Wednesday, July 05, 2006

Dumbing Down

There are certain terms public education critics love to use that I get tired of hearing. It annoys me when conservatives use the term "government schools," because Milton Friedman told them they should refuse to use the term "public schools." There is one that bothers me much more than that, though. That term is "dumbing down," and I read it again the other day in an article in the San Francisco Chronicle:

California and some other states have inflated test outcomes by lowering the achievement standard students need to meet to be proficient in reading and math under the federal No Child Left Behind Act, university researchers say.

It amounts to a dumbing down of how the states calculate student progress, the researchers concluded.

I know that many NCLB critics who read this article would be happy to say, "I told you so!" and they would certainly have a point. Nevertheless, the "dumbing down" phrase really gets me. I've heard that phrase over and over again during the last two or three decades, and it always gives one the sense that the standards of public schools are constantly declining. Most people, if asked, would probably say that they believed that to be the case, but even Jay Greene--not exactly a great friend of public education--says that is a myth.

What annoys me the most about the phrase "dumbing down" is that it is so often used by high-brows "who demand high standards," but seem to have no idea of the variety of learners and learning abilities that public schools work with. When they picture today's typical student, they probably picture kids who were much like themselves. I think it's safe to say that they don't picture kids like Suzy.

Suzy was a girl that I had a couple of years ago in one of my American history classes. She was a nice girl, who made a reasonable effort in the class, but she was not the American history equivalent of a rocket scientist, so my class was difficult for her. At the end of every marking period, students in my classes have to satisfactorily complete a "Required Knowledge Test" in order to earn a passing grade. The students have to get every item correct the first time the test is given, or demonstrate to me that they've learned any items that they've missed. Students have to do a lot more than pass this one very easy test to pass the class, but they can't pass the class without fulfulling this requirement. Over the years, I've had a couple of kids, who had passing grades before the Required Knowledge Test, guess that I wasn't serious and that I would pass them even if they didn't take care of it. They guessed wrong. Although Suzy always got the Required Knowledge Test taken care of in the end, it was not easy for her.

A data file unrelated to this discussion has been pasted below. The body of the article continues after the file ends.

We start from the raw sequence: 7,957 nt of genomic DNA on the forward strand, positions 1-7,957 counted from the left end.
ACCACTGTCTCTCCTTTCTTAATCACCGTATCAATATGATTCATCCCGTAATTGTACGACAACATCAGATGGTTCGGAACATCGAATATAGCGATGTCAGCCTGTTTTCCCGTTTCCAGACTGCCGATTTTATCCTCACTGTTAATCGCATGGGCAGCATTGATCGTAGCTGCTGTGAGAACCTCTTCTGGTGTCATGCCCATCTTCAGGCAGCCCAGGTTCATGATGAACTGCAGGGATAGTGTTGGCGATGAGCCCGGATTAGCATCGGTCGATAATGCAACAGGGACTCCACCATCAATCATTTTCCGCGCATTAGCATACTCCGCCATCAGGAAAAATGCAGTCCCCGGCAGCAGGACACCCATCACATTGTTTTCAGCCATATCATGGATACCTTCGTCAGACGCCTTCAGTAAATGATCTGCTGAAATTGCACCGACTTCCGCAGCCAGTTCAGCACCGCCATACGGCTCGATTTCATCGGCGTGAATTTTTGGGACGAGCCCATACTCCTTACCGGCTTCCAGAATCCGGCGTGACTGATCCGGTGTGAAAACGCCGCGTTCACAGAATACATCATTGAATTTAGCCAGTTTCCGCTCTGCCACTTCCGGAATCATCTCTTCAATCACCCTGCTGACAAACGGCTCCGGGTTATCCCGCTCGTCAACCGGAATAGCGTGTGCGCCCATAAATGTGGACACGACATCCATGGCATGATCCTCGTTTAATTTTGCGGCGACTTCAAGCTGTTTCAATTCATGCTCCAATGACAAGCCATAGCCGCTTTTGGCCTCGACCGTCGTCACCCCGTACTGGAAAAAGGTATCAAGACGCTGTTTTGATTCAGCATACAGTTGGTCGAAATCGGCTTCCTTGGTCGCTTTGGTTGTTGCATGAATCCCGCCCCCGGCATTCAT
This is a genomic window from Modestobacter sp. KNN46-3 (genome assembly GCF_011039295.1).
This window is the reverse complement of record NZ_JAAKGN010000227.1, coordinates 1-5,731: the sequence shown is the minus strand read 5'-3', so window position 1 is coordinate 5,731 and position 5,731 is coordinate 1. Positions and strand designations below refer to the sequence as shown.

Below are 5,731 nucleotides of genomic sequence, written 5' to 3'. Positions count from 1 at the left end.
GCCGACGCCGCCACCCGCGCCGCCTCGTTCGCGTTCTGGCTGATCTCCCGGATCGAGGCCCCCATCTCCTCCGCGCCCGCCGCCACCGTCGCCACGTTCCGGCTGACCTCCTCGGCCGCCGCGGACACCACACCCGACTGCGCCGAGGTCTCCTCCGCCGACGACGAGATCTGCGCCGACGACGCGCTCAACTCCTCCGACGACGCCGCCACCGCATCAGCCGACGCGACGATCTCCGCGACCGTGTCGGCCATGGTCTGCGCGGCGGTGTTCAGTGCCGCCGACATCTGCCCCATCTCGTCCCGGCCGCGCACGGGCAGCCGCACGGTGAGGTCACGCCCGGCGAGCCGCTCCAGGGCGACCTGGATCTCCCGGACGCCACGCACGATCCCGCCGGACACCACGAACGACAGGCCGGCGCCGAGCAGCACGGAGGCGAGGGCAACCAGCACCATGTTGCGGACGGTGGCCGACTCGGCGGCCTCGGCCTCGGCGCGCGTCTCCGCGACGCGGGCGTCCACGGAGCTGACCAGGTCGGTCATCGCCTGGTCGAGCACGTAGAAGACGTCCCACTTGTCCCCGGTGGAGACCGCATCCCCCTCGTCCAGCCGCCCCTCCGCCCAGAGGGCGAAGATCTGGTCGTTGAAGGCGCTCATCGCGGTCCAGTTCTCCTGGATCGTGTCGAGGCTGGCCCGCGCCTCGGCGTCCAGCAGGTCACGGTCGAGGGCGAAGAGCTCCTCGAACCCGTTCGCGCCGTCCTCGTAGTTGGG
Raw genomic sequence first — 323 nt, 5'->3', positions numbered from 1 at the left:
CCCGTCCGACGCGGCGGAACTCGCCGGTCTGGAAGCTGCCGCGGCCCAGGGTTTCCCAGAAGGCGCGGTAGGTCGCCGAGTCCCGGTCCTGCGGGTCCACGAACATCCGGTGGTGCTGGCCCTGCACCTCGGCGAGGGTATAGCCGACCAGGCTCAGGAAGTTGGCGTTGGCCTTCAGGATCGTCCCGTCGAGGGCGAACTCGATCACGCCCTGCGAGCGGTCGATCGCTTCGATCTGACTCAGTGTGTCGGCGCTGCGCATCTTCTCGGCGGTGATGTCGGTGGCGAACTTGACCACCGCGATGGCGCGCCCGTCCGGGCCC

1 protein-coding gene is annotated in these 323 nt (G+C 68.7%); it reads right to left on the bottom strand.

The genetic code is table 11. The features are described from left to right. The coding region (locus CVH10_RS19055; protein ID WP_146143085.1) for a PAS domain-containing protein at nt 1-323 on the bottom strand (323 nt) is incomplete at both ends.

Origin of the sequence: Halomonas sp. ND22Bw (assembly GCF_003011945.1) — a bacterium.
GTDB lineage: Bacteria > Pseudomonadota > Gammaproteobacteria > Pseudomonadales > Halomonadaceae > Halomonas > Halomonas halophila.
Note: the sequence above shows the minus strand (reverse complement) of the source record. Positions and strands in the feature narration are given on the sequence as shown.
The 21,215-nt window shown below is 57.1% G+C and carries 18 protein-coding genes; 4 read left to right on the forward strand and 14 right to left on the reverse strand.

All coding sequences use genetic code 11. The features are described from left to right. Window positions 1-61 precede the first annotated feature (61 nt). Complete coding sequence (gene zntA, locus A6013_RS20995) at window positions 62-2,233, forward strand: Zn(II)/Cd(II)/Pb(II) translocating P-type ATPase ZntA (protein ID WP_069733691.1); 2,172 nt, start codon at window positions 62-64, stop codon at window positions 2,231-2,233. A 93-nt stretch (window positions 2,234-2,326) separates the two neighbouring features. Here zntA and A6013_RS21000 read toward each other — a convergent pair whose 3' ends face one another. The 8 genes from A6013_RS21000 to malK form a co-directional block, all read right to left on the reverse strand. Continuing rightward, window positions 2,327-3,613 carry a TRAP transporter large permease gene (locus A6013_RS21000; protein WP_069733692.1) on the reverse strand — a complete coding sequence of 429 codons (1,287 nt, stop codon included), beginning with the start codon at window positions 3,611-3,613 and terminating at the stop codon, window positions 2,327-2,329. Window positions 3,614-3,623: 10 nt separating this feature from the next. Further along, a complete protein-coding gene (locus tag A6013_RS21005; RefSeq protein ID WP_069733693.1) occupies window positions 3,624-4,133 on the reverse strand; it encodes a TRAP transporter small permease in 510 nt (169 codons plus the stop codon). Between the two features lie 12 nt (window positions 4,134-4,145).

My Required Knowledge Tests were inspired by another social studies teacher in our school and the Jay Leno Show. The social studies teacher loved to let me know any time former students of mine were unable to answer American history questions he'd ask in his class, and the Leno Show sometimes features segments showing people who are unable to answer incredibly easy social studies type questions. There are some things that anyone should know after having an American history class, and I wanted to make sure that my students knew those things. This wouldn't really solve my problems with the other social studies teacher or Jay Leno since I wouldn't be able to control whether they'd remember all those things two or three years down the road. Nevertheless, I could make sure they knew it while I had them in class.

Since the body of knowledge for students increases as the year goes on, my Required Knowledge Tests get longer each quarter. The test at the end of the first quarter in nineteen questions, and the one at the end of the fourth quarter is seventy. It was the test at the end of the third quarter that caused the most problems for Suzy. On that test, she got two wrong. That meant that after she got her test back, she would have to go back and learn the correct answers to the items she got wrong, and then I would quiz her orally on those and any related items.

One of the questions she got wrong was this: Who was the most important American general in Europe during World War II? The answer Suzy had given was George Washington. Ouch! When she came up to my desk to go over the two items she missed, she had no problem with the other item, but when I asked her this question again, once again she said, "George Washington." The girl was persistent.

Now, I wanted to help her through this, so I asked her three other questions that she had gotten correct on the test. "Okay, Suzy," I said, "who was America's commanding general in the Revolutionary War?"

She replied, "George Washington".

Then I said, "Okay. And when did the Revolutionary War occur?"

Suzy said, "In the 1770s."

"Okay, that's good. Now when did we fight in World War II?"

"In the 1940s."

"Okay, Suzy, you're right again. And you like you just said, George Washington was our commanding general in the Revolutionary War, so who was America's most important general in Europe in World War II?"

At this point Suzy looked at me like I was an idiot who couldn't understand plain English, and said in a way to make it clear that she was running out of patience, "George Washington!!!"